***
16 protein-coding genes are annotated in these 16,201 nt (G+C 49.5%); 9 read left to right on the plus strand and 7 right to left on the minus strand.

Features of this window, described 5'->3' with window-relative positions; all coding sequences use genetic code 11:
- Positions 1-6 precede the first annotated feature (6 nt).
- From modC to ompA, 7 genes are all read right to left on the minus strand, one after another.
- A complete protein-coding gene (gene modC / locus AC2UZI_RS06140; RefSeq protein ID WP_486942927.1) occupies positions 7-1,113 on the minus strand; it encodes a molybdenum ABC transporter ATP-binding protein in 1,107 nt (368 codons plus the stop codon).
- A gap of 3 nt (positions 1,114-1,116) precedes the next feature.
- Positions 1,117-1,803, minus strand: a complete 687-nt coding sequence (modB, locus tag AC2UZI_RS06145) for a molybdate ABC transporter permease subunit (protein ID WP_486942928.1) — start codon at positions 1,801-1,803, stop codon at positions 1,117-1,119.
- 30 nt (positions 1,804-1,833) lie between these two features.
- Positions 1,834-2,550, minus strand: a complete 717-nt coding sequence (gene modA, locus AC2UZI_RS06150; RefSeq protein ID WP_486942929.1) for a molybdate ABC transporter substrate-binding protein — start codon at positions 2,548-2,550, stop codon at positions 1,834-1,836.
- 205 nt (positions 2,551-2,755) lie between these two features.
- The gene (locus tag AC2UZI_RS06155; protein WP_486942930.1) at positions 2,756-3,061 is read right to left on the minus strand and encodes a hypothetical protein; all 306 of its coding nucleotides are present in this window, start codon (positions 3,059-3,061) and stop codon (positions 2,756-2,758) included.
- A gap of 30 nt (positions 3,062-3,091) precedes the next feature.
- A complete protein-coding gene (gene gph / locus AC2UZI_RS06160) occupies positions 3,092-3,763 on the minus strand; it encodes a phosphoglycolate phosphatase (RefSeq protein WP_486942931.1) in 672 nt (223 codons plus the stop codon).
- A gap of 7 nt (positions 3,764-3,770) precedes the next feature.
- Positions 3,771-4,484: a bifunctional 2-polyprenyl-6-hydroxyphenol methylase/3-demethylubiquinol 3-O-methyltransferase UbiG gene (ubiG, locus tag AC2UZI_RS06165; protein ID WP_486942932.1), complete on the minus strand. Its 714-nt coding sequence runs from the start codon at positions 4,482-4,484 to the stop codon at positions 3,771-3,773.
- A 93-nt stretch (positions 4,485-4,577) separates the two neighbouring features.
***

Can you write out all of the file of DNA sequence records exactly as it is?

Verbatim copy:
16 protein-coding genes are annotated in these 16,201 nt (G+C 49.5%); 9 read left to right on the plus strand and 7 right to left on the minus strand.

Features of this window, described 5'->3' with window-relative positions; all coding sequences use genetic code 11:
- Positions 1-6 precede the first annotated feature (6 nt).
- From modC to ompA, 7 genes are all read right to left on the minus strand, one after another.
- A complete protein-coding gene (gene modC / locus AC2UZI_RS06140; RefSeq protein ID WP_486942927.1) occupies positions 7-1,113 on the minus strand; it encodes a molybdenum ABC transporter ATP-binding protein in 1,107 nt (368 codons plus the stop codon).
- A gap of 3 nt (positions 1,114-1,116) precedes the next feature.
- Positions 1,117-1,803, minus strand: a complete 687-nt coding sequence (modB, locus tag AC2UZI_RS06145) for a molybdate ABC transporter permease subunit (protein ID WP_486942928.1) — start codon at positions 1,801-1,803, stop codon at positions 1,117-1,119.
- 30 nt (positions 1,804-1,833) lie between these two features.
- Positions 1,834-2,550, minus strand: a complete 717-nt coding sequence (gene modA, locus AC2UZI_RS06150; RefSeq protein ID WP_486942929.1) for a molybdate ABC transporter substrate-binding protein — start codon at positions 2,548-2,550, stop codon at positions 1,834-1,836.
- 205 nt (positions 2,551-2,755) lie between these two features.
- The gene (locus tag AC2UZI_RS06155; protein WP_486942930.1) at positions 2,756-3,061 is read right to left on the minus strand and encodes a hypothetical protein; all 306 of its coding nucleotides are present in this window, start codon (positions 3,059-3,061) and stop codon (positions 2,756-2,758) included.
- A gap of 30 nt (positions 3,062-3,091) precedes the next feature.
- A complete protein-coding gene (gene gph / locus AC2UZI_RS06160) occupies positions 3,092-3,763 on the minus strand; it encodes a phosphoglycolate phosphatase (RefSeq protein WP_486942931.1) in 672 nt (223 codons plus the stop codon).
- A gap of 7 nt (positions 3,764-3,770) precedes the next feature.
- Positions 3,771-4,484: a bifunctional 2-polyprenyl-6-hydroxyphenol methylase/3-demethylubiquinol 3-O-methyltransferase UbiG gene (ubiG, locus tag AC2UZI_RS06165; protein ID WP_486942932.1), complete on the minus strand. Its 714-nt coding sequence runs from the start codon at positions 4,482-4,484 to the stop codon at positions 3,771-3,773.
- A 93-nt stretch (positions 4,485-4,577) separates the two neighbouring features.